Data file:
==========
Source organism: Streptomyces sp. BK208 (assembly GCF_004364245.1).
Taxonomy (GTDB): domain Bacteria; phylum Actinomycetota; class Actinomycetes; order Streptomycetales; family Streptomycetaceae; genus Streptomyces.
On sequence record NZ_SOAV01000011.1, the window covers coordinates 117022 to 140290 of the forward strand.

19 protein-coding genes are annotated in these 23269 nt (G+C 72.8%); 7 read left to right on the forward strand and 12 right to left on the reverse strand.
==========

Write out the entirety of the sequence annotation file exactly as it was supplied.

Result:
Source organism: Streptomyces sp. BK208 (assembly GCF_004364245.1).
Taxonomy (GTDB): domain Bacteria; phylum Actinomycetota; class Actinomycetes; order Streptomycetales; family Streptomycetaceae; genus Streptomyces.
On sequence record NZ_SOAV01000011.1, the window covers coordinates 117022 to 140290 of the forward strand.

19 protein-coding genes are annotated in these 23269 nt (G+C 72.8%); 7 read left to right on the forward strand and 12 right to left on the reverse strand.